If you’re angry that Redfin is releasing all this info to the public, then you could probably agitate to get the MLS policies changed to prevent such a thing. But do keep in mind the above about VOW access, what it allows Redfin to do, and what the standard is for making MLS data available.
The important distinction here is that Redfin isn’t a web portal. It isn’t a third party aggregator. It is a brokerage. It is, in the parlance of the MLS industry, a participant entitled to the full rights and privileges of all other participants.
The markets in which Redfin has decided that it does not have the right to display performance data are likely looking at some further work. If Redfin can’t show the data on the VOW, it means that the data can’t be shared with consumers offline either.
Has anyone considered what the possible fallout from something like this could be?
The Franchise IDX Issue from Mid-Year has a bunch of people somewhat… skittish about what could go down in Anaheim. Word is that the rule would be fully repealed, which should assuage the concerns of some of the large brokers around non-participant access to the MLS data.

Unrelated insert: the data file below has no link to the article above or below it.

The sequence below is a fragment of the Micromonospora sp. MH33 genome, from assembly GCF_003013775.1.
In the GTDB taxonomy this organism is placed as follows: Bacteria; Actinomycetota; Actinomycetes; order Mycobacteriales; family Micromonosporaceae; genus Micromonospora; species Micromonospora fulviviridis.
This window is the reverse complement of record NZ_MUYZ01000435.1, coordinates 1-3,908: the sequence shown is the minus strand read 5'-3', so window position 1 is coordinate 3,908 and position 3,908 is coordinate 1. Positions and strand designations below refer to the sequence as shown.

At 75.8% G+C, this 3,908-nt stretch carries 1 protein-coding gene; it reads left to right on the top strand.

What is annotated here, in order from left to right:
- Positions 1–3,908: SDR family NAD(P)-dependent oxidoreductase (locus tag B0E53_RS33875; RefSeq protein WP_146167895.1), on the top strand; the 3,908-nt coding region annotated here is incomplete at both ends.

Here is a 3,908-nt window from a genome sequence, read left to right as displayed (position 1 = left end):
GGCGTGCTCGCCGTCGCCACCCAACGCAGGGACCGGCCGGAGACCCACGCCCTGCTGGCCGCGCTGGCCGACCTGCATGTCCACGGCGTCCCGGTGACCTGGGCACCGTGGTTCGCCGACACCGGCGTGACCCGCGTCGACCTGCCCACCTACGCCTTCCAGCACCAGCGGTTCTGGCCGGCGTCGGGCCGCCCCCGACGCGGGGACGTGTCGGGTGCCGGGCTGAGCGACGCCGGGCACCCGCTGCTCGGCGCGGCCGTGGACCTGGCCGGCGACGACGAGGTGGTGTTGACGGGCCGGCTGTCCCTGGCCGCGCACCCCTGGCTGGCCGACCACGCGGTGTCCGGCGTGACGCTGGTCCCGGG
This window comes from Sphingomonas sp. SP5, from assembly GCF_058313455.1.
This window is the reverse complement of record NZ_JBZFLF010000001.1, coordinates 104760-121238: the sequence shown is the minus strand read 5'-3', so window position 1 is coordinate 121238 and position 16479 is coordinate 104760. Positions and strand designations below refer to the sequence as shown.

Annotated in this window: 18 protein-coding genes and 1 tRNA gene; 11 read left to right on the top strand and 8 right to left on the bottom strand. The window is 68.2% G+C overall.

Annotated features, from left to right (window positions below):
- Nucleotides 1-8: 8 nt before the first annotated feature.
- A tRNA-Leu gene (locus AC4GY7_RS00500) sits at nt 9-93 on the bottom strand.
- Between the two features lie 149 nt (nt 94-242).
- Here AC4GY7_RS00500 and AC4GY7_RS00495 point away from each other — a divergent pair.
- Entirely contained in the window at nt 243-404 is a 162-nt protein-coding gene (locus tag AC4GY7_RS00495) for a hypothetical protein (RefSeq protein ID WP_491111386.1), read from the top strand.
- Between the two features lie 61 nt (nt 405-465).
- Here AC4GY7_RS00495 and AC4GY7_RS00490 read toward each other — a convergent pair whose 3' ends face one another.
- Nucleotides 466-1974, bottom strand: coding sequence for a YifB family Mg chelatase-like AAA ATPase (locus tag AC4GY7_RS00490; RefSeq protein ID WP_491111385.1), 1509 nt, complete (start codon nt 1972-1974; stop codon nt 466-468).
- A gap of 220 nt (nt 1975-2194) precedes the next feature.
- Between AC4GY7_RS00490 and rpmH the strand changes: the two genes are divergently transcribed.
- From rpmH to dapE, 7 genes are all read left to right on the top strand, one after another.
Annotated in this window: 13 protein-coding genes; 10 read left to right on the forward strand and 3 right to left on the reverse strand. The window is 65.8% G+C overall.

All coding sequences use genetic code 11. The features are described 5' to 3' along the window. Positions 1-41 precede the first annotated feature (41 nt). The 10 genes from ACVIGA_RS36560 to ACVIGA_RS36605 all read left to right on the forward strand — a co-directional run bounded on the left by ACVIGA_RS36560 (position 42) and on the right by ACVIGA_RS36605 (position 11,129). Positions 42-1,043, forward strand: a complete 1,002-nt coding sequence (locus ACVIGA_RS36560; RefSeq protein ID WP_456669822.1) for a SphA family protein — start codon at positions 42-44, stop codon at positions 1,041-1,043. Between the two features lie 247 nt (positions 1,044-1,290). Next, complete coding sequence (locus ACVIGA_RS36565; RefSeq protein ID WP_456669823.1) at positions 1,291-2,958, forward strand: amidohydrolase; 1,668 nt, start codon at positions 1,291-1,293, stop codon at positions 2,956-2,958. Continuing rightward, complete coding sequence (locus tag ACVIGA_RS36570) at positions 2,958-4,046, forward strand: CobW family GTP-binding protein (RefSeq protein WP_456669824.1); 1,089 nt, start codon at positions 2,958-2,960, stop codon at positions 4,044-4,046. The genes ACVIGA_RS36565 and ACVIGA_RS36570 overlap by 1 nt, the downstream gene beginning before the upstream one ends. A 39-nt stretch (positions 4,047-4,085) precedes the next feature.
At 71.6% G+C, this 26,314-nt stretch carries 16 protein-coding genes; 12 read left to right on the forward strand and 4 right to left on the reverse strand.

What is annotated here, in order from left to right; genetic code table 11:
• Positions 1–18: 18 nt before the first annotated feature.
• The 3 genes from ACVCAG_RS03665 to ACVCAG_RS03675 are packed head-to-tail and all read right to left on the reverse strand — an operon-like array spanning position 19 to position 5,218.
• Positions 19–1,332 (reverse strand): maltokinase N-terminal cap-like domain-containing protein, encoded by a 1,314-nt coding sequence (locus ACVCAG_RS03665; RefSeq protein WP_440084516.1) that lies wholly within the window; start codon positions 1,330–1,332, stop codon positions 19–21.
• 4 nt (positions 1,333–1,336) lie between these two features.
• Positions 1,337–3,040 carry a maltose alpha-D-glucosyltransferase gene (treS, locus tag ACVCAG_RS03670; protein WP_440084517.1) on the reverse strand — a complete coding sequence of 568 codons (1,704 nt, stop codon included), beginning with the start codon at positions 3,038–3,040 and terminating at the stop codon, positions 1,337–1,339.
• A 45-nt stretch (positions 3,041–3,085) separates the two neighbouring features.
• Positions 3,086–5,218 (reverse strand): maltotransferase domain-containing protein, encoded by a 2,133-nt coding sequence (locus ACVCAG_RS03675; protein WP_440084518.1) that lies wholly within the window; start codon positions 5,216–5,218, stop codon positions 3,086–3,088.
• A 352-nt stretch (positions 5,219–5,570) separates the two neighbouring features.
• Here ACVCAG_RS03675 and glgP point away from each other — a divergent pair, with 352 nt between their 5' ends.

Now, we have this: participant access to the MLS data, being used in ways that none of the brokers involved ever considered before.
And as the Redfin “morning after” post illustrates, we have a patchwork of rules where some areas do allow the Scouting Report, some do not, and others put certain limitations on it (e.g., two years of data, not three, etc.).
I simply can’t imagine this issue not becoming a topic at NAR. And I can’t imagine this issue not being discussed in executive suites at some of the largest brokerages in the country. I have no idea what, if anything, would come of such topical discussions, of course… but for some reason, that combination there makes me awfully nervous.
Keep an eye out for developments on this front. This could metastasize into something far more.